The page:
'Data on natural deaths would ease fears over jabs' - RTHK
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'Data on natural deaths would ease fears over jabs'

2021-03-05 HKT 11:20
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  • Ho Pak-leung says people should compare the mortality rate among people who are vaccinated with those who are not. File photo: RTHK
    Ho Pak-leung says people should compare the mortality rate among people who are vaccinated with those who are not. File photo: RTHK
An infectious disease expert on Friday urged the government to release more information about natural deaths in Hong Kong to put people’s minds at ease about the safety of coronavirus vaccines, saying it is “evident” that the recent death of a 63-year-old man was not caused by a jab produced by mainland drug-maker Sinovac.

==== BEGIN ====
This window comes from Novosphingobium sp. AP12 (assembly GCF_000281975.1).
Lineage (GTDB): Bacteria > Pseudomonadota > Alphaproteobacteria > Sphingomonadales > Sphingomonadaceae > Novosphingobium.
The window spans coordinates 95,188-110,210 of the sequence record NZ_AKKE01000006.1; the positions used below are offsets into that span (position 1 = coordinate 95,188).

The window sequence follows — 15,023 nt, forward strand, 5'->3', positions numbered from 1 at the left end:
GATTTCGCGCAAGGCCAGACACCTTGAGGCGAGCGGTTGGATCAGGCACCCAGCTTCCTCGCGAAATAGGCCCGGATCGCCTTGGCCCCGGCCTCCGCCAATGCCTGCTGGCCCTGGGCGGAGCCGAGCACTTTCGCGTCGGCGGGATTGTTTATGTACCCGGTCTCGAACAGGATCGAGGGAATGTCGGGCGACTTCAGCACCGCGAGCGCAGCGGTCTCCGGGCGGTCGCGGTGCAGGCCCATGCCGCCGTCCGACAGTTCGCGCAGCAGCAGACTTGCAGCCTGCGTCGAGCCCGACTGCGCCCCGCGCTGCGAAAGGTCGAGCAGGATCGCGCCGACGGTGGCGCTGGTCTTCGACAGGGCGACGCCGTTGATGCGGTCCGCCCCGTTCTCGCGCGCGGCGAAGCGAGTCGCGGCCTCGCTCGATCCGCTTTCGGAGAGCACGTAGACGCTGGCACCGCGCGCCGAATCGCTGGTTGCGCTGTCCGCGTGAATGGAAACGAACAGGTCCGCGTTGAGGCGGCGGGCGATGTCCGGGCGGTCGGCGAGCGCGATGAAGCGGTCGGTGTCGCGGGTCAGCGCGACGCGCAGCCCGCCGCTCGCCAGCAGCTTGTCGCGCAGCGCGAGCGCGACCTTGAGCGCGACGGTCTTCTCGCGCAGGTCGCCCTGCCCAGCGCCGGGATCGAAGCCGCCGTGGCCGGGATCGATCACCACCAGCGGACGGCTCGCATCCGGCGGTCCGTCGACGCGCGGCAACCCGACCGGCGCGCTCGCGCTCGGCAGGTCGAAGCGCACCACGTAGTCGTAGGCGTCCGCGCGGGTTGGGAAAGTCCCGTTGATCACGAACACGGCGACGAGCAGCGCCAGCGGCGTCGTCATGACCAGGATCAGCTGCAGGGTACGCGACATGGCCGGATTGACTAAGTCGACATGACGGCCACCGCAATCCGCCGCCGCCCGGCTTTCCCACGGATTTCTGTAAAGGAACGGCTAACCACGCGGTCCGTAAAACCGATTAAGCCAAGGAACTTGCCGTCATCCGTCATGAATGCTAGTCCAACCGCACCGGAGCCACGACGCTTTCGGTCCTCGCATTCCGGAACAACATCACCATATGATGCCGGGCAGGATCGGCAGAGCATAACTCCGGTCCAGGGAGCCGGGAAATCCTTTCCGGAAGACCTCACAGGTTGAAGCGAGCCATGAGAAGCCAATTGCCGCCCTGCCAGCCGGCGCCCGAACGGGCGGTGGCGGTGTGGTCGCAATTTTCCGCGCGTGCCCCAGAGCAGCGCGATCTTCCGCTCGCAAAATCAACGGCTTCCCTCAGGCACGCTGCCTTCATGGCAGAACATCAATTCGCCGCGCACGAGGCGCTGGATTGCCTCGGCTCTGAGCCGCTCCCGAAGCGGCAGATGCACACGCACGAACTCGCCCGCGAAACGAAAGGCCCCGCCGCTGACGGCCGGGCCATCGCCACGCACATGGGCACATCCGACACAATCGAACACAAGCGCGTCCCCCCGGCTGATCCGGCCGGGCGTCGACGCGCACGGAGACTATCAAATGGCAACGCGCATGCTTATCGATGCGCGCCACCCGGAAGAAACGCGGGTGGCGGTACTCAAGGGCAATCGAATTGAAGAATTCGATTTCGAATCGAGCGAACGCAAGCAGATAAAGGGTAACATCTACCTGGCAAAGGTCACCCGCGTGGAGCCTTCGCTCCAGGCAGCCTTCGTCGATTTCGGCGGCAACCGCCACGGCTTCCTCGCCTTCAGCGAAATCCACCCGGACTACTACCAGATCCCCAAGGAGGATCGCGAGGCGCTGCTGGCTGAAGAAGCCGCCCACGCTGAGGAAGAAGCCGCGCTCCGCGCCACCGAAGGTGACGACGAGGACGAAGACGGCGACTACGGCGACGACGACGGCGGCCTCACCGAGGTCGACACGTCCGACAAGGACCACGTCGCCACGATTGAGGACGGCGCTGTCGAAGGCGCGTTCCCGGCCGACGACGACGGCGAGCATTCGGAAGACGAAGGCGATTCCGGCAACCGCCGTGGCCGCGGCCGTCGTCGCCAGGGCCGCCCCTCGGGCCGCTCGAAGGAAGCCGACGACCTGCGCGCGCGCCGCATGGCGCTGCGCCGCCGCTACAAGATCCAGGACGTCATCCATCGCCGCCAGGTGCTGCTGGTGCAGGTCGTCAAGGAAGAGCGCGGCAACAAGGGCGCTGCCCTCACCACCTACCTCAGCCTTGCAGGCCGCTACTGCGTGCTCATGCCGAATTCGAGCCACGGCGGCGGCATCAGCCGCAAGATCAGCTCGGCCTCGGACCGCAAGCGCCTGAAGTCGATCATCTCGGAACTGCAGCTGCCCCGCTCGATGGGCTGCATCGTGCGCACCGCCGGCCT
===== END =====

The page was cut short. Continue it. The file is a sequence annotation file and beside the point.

Dr Ho Pak-leung of the University of Hong Kong told an RTHK programme that the safety of vaccines should not be judged based on these isolated cases.

He said people should compare the city's mortality rate before and after the vaccination programme started.

He suggested that the government should provide the public with more data about natural deaths occurring in different age groups, for comparison.

“There are natural deaths in Hong Kong and around the world every day. Most of them are the elderly and people with chronic diseases,” he said.

“So when you start giving coronavirus vaccines to these people, you have to see whether the probability of having complications such as strokes and heart attacks as well as deaths has changed, compared with that among people who are not vaccinated.”

He said more than 40 million people in the US have taken at least one dose of a coronavirus vaccine, and 1,100 people died afterwards.

He noted that the number of deaths is no different or even lower than before the vaccination roll-out was launched.

Ho reiterated that the benefit of getting vaccinated outweighs the risk among elderly people and those with chronic illnesses such as diabetes, hypertension and heart disease, as it’s more likely that they would need intensive care or die if they are infected with Covid-19.